Article 50 Triggering Day

Question: How much money will the EU have to payback to the UK after Brexit? An Explanation for Politicians

Answer: Nothing. Zero. Zip. Unless…

When you have a mobile phone contract, say for 24 months, at £25 a month and you leave it early, say after 12 months, you are expected to pay the remaining 12 months or an early termination fee, if your contract has one of those (the majority don’t, but the termination fee is about the price of the remaining portion of the contract — basically, there is no practical difference). The total value of the contract, your commitment, over the two years is £600. Leaving in 12 months means you’ve paid one year’s worth, which is 12 months and you have to pay the remaining portion of the contract. i.e. 12 months worth, which is another £300.

This is the bill Juncker is presenting to the UK. It is the remaining commitments that the UK made to the EU. It isn’t a punishment bill. Indeed, if they wanted to claim the full value, and wanted to make it a punishment bill, they would be entitled to more than double that.

Why do I say this? You have to understand how the EU “contract” works and crucially, how it’s funded.

The EU use 7 year budget cycles formed from 3 portions.

  1. The membership fee
  2. 80% of all import tariffs into the EU from outside it (the remaining 20% goes to the member state as a referral fee for the “introduction”)
  3. 0.3% of the VAT charged via a member state (for every £100, we pay 6 pence).

This is to confer the work the EU do on our behalf in managing imports, negotiating trade, making regulations etc. Note, this is on our behalf, which means we don’t have to do it, not a challenge to sovereignty. It’s like outsourcing or delegating operations, rightly or wrongly.

The EU will have spent money from the last budget cycle in this one. Like a mobile phone company pays for your phone up front, sends it to you for free, and charges a proportion of it within the monthly charge (often 50:50). So in our example, it may be that £12.50 a month of the £25 charged is actually to pay for the phone.

The EU has done the same. They’ve spent money from the last budget cycle on development projects, including the ERDF (European Regional Development Fund) which has regenerated vast swathes of the OK, including a £60 million per year dependency in Cornwall and some very large parts of Birmingham, Manchester, Leeds, Sheffield and rural areas, albeit spread out. Like the phone after 12 months, the company can’t do anything nor reclaim the remaining value of the phone by selling it.

Like the phone operator, this means that the EU need to be somehow reclaim the money they spent on the UK as well as the costs of budgetary responsibility in this cycle and arguably, if they want to be harsh, lost income (but they’re not).

The last budget cycle covers the period of 2014–2020 inclusive. Our membership fee, net of rebates is around £11.8 bn (the rebate is paid as an offset against current funds — i.e. the rebate money doesn’t leave the UK in the first place and won’t even need to be reviewed for 7 years — it’s not even allocated to the EU at UK level either). Hence our total balance sheet commitment is 7 x £11.8bn = £82.6bn.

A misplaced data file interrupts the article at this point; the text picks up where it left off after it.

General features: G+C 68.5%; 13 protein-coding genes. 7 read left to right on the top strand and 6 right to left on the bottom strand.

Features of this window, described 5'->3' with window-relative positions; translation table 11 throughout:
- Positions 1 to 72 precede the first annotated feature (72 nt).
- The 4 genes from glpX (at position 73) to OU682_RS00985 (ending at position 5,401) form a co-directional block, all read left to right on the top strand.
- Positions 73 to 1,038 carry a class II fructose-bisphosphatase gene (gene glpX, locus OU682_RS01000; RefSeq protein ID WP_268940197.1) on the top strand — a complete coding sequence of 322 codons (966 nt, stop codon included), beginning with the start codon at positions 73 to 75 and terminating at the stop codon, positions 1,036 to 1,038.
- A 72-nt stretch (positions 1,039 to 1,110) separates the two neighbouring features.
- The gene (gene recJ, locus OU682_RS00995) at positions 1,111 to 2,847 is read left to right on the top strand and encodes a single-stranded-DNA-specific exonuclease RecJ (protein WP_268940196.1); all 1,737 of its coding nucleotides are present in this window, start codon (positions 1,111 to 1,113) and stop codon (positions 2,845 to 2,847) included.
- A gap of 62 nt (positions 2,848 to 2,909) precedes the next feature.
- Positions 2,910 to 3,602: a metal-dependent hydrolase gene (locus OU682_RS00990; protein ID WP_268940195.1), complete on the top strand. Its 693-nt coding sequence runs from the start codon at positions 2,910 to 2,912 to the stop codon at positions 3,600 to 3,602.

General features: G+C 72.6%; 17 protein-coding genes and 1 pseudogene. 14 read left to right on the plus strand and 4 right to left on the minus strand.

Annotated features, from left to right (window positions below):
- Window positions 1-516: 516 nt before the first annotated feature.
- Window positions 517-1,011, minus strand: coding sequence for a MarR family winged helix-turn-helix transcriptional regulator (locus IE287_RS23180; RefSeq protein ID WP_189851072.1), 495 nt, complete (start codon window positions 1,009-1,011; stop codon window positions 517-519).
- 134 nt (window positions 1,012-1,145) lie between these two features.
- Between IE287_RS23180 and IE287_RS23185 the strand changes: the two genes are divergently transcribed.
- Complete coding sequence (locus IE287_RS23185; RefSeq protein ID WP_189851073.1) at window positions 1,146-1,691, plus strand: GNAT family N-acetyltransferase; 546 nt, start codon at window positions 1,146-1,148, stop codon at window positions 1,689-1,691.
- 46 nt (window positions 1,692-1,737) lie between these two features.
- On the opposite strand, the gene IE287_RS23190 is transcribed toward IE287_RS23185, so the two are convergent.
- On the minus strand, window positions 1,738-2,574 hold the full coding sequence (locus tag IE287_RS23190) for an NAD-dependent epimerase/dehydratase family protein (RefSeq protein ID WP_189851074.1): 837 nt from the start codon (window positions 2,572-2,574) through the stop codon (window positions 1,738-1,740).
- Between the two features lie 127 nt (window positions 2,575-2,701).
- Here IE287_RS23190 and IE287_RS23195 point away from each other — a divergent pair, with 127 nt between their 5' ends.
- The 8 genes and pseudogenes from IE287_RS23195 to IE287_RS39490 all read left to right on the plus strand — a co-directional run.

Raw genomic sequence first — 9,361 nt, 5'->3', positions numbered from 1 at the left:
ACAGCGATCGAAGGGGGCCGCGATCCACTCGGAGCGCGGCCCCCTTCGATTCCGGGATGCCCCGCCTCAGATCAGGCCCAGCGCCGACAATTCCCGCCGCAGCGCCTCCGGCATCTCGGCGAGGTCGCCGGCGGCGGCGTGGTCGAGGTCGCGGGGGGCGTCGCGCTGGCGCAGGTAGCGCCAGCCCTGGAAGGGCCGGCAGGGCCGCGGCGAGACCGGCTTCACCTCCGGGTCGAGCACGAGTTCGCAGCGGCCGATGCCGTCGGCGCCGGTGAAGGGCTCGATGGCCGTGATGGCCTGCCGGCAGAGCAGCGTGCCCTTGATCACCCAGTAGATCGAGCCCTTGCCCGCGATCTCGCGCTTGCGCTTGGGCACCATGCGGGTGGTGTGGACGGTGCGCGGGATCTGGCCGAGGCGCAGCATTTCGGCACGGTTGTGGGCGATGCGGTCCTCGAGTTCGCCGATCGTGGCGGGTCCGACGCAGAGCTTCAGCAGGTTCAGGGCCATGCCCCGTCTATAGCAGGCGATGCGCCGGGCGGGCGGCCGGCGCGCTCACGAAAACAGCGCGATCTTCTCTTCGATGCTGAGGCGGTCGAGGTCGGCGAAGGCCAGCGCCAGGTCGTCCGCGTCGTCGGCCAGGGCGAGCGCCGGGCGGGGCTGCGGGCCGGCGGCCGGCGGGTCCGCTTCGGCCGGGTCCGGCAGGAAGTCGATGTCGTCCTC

We are 2 full years in. So have paid 2x £11.8bn. The remaining costs are thus 5 years of £11.8bn which is £59 billion.

This excludes the loss of trade, loss of future incomes etc. this IMO, having crunched the numbers is an exceptionally fair deal. It is exactly the same as terminating a phone contract. You finish early, you pay you commitments, you go. It is not a punishment.

This seems to me like pretty much the least understood part of the process by David Davis and most, if not all Leavers. They imply that if we leave the EU, and don’t pay the debt, then the EU can’t chase us, because there is not legal framework in which to do so…

Categorical tripe!

Source: World Trade Organisation

The logic is simple:

  1. If we fail to reach a deal in 2 years and negotiations are not extended, then we trade under WTO rules. This is understood by everyone.
  2. The WTO have dispute resolution procedures, including sanctions, which they can and will place on countries that fail to address the dispute. They already apply them to Iran and many other countries.
  3. All EU countries are members of the WTO, the EU is a member of the WTO and so are we. Membership of the EU is a subset of the WTO rules.
  4. So we are subject to the same dispute procedures as any other country. 27 members of the 168 members immediately engage their 100 trade partners and you suddenly have a majority of 127 countries to vote on the UK receiving sanctions, if we didn’t resolve it after the first 2 stages. We’d be done for in a heart beat. We couldn’t trade with anyone, including the USA.

The UK’s position in this is not strong at all. It appears that the UK government are simply planning to run the clock down of their contributions over 5 years, given the release of a 2022 idealised timeline. That way, they’d pay another EU budgetary contribution, and then aim to get the rebate for the period of 2014–2020.

However, as it stands, the UK is not entitled to any cash back. May et al are going into the negotiations having presented to the public the idea they can get back £6 billion or something. If they want to play the “counterclaim” game then I suspect they’ll resort to fraud, but in the worst case, it still leaves a court of arbitration to conclude that the UK will still have to pay £53 billion even if we win that portion of the argument. Dead in the water.

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Ethar Alali

EA, Stats, Math & Code into a fizz of a biz or two. Founder: Automedi & Axelisys. Proud Manc. Citizen of the World. I’ve been busy